When Sending An Email Is Wrong

There are many benefits of sending an email, when compared to verbal communication. Email is really the best of both worlds – it can be super quick when needed, and you also have the ability to spend time and really think about what you are going to write. However, with all these positive aspects of email, it’s not always the best form of communication. I did my best to explain in words below (see what I did there?).

Email can create misinterpretation – As we continue to dive head first into the technology age, people will continue to prefer text, email, and writing, over more traditional face-to-face or oral communication. This isn’t always a bad thing, but unlike talking to someone in person, your words can be misinterpreted through text and email. When you’re talking to someone face-to-face you’re looking them in the eyes, noticing slight facial gestures, differences in tone of voice, and taking in their body movements. These four abilities disappear once you begin writing an email – which creates a disadvantage for the sender and receiver. Depending on your writing style, or who you’re sending an email to, simple commands or questions can be misinterpreted and taken out of context.

You can overthink the message – I actually listed this as one of the benefits of email during the first paragraph – but let it be known that it can be a double edged sword. You see, writing a detailed, well-thought-out email can be great when you’re a perfectionist, or if you want to show the receiver you actually care about the message. For the person on the other end however, this “time” to think can be a nightmare. In addition to misinterpretation, re-reading the same message can create problems that may not actually exist. When you have a face-to-face conversation, you listen to the person you’re talking to, then you respond, within seconds. When you read an email, you read the message more than once – sometimes too many times. It’s easy to overthink the message, when you may have misinterpreted the message to begin with.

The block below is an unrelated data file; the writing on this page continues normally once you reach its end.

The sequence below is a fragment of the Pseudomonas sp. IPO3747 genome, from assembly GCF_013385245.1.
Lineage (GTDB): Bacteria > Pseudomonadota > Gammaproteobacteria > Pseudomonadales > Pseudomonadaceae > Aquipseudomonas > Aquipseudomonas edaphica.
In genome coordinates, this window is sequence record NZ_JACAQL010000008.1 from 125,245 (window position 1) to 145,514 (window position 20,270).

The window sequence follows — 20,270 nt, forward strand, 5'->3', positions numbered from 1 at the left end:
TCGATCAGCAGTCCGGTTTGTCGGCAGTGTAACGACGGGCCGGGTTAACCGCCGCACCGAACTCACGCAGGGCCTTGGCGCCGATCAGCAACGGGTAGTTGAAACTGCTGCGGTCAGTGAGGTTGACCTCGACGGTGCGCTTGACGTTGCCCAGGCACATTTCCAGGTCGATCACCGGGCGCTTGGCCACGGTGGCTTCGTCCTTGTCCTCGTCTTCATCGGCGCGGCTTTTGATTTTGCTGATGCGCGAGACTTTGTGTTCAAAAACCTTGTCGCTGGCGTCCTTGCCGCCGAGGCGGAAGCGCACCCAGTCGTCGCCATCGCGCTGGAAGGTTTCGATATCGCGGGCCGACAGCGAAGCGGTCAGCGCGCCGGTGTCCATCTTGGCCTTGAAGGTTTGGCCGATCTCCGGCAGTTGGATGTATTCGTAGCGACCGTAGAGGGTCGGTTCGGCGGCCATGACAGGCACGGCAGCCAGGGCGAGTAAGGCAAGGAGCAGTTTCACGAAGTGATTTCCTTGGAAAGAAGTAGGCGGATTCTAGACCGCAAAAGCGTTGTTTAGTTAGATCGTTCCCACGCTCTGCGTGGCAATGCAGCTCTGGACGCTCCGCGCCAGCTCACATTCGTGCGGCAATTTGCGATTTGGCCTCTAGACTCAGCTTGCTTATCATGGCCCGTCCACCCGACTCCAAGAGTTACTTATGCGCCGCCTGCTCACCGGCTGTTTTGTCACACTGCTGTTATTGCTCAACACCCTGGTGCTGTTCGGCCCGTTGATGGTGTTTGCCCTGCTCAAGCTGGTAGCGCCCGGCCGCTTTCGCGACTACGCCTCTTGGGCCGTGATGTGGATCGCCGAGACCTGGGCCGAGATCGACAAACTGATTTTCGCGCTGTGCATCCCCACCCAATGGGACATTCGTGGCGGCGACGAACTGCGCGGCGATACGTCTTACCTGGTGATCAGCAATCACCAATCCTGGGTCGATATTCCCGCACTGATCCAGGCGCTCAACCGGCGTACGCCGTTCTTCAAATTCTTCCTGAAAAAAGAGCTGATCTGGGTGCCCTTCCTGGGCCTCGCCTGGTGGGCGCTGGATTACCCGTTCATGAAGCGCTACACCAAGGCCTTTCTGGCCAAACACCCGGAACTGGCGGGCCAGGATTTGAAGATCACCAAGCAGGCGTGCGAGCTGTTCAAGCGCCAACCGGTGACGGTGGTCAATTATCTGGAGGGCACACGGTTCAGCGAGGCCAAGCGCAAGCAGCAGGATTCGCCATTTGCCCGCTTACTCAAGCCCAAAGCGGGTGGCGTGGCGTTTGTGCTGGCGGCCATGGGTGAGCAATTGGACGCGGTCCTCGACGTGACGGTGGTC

Don’t send the wrong message – Sometimes only sending an email can actually send the wrong message. Have you ever applied for a job and only filled out a questionnaire? If you have, I’m guessing it was for a position that didn’t carry many responsibilities. Some messages absolutely require verbal face-to-face communication. Imagine if a commercial airline pilot, or the CEO of Google went to a job interview where they only had to answer a few written questions. Communicating with someone in person shows that you care about the message, and you have the ability to learn more about someone when you meet them and notice non-verbal signals. Everyone knows sending an email is the “easy” thing to do – so show people you care by taking the time to meet with them in person.

Sending an email is still one of my most preferred ways of communication. Now that email is on everyone’s smartphone, we can literally respond to a message from anywhere – but that doesn’t mean it’s always the best response. Technology has made us (and me) lazy. First we started abbreviating words through text, and now we’re beginning to send emoji’s. So do yourself a favor – take the time to schedule a phone call, or an in person meeting. You won’t regret it.

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